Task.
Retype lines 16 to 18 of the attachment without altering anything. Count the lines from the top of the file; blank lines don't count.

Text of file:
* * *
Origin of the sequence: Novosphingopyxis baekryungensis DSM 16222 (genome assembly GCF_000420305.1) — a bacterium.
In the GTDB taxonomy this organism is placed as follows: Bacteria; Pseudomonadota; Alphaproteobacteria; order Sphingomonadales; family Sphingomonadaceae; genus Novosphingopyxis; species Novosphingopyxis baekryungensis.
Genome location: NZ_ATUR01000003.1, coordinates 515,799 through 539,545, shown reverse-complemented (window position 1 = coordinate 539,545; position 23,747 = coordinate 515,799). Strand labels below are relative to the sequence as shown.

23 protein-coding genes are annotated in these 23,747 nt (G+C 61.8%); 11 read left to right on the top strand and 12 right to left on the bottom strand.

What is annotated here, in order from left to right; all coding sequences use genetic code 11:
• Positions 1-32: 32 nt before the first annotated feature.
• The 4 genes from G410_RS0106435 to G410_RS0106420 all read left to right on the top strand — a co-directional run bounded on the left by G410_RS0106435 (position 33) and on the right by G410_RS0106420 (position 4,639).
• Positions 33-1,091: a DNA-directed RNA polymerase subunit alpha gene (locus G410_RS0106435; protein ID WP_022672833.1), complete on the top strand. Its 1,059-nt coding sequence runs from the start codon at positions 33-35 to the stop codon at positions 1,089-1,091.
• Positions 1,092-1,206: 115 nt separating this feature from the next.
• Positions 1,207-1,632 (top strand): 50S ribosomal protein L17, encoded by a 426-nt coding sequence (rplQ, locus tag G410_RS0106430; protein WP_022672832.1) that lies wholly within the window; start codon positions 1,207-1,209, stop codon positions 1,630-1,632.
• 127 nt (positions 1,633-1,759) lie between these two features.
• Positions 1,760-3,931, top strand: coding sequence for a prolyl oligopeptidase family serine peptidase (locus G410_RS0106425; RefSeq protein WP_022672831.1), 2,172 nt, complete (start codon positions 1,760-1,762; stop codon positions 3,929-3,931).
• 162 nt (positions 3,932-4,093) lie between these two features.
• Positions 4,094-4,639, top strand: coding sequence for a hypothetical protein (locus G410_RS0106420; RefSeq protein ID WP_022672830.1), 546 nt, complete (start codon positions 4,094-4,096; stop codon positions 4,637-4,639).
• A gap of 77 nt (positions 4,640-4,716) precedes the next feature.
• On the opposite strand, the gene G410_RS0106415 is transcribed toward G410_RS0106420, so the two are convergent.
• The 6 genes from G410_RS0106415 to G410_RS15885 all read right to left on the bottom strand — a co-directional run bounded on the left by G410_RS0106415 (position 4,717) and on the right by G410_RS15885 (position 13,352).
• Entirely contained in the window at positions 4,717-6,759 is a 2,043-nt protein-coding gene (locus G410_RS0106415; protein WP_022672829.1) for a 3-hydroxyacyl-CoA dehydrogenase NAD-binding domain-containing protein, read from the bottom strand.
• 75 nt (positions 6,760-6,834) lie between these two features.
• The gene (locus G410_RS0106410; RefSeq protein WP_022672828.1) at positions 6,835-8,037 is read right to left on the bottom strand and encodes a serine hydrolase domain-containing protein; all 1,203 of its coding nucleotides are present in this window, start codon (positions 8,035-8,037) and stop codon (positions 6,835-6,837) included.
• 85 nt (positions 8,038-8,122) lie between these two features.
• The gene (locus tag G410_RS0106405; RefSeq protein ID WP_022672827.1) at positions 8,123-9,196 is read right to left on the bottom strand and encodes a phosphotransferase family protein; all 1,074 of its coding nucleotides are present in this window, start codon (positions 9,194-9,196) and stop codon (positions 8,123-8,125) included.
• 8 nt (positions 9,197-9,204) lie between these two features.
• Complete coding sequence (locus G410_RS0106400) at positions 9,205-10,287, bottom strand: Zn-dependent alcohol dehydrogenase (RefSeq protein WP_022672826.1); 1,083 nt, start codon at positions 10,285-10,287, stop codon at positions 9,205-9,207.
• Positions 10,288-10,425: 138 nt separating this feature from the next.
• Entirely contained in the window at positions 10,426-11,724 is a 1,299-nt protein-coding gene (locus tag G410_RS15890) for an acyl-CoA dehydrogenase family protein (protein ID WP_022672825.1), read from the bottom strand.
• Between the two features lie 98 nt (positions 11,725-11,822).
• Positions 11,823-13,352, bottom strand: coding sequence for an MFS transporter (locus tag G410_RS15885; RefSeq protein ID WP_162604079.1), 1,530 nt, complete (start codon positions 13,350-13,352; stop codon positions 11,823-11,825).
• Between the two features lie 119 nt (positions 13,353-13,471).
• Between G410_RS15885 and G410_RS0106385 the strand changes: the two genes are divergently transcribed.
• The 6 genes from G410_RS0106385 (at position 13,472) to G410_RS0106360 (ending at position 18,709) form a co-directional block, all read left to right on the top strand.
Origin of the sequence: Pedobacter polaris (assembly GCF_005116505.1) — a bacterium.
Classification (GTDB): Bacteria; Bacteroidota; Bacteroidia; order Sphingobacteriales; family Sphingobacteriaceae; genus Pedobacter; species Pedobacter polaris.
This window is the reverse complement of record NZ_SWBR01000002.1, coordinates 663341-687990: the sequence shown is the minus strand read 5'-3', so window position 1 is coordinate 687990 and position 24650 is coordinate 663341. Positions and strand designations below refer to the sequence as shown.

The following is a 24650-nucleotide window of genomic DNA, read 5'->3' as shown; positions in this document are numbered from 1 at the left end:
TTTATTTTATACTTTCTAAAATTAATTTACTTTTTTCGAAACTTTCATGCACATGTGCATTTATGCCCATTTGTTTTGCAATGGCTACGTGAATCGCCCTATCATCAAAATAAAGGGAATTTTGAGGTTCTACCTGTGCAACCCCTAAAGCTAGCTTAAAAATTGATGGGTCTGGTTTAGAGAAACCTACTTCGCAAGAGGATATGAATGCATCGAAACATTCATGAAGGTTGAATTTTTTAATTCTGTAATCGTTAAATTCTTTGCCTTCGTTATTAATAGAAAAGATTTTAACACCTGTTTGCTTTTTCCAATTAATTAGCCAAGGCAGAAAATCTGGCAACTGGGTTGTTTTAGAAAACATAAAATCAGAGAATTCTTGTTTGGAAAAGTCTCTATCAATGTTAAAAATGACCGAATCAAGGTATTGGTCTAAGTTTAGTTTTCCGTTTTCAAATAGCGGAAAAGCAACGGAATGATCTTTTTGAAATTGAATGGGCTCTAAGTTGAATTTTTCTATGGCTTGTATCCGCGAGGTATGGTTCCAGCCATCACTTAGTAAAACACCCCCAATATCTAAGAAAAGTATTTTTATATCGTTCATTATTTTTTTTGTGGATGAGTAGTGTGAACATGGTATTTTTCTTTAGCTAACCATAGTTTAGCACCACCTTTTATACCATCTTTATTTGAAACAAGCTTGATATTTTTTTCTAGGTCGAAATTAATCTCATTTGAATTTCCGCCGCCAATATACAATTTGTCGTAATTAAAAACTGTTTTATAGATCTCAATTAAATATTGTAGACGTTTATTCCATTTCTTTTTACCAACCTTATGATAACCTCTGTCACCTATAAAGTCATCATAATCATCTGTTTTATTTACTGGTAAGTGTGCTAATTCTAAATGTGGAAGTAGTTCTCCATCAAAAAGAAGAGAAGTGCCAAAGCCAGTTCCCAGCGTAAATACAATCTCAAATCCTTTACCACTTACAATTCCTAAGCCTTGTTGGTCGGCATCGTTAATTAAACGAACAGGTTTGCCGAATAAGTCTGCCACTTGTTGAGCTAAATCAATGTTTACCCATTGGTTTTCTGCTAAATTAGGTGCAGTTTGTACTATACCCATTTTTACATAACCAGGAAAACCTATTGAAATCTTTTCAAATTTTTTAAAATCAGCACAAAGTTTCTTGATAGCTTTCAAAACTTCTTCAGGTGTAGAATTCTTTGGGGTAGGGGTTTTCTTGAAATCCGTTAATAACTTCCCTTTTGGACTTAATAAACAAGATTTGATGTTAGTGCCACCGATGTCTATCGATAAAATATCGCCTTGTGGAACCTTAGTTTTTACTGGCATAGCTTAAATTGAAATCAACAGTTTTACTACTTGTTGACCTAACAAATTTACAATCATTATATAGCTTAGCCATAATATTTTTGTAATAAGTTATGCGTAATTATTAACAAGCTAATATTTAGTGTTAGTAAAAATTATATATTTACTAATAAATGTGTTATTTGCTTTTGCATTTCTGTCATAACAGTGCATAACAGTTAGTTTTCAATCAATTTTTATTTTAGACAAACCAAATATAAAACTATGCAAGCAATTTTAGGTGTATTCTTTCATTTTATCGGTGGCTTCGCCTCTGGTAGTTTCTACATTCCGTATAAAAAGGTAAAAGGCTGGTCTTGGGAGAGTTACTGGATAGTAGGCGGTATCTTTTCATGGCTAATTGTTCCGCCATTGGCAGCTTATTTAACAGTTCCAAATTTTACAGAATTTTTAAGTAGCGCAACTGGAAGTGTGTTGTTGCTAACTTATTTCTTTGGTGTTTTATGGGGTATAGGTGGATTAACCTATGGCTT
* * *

• On the opposite strand, the gene G410_RS0106415 is transcribed toward G410_RS0106420, so the two are convergent.
• The 6 genes from G410_RS0106415 to G410_RS15885 all read right to left on the bottom strand — a co-directional run bounded on the left by G410_RS0106415 (position 4,717) and on the right by G410_RS15885 (position 13,352).
• Entirely contained in the window at positions 4,717-6,759 is a 2,043-nt protein-coding gene (locus G410_RS0106415; protein WP_022672829.1) for a 3-hydroxyacyl-CoA dehydrogenase NAD-binding domain-containing protein, read from the bottom strand.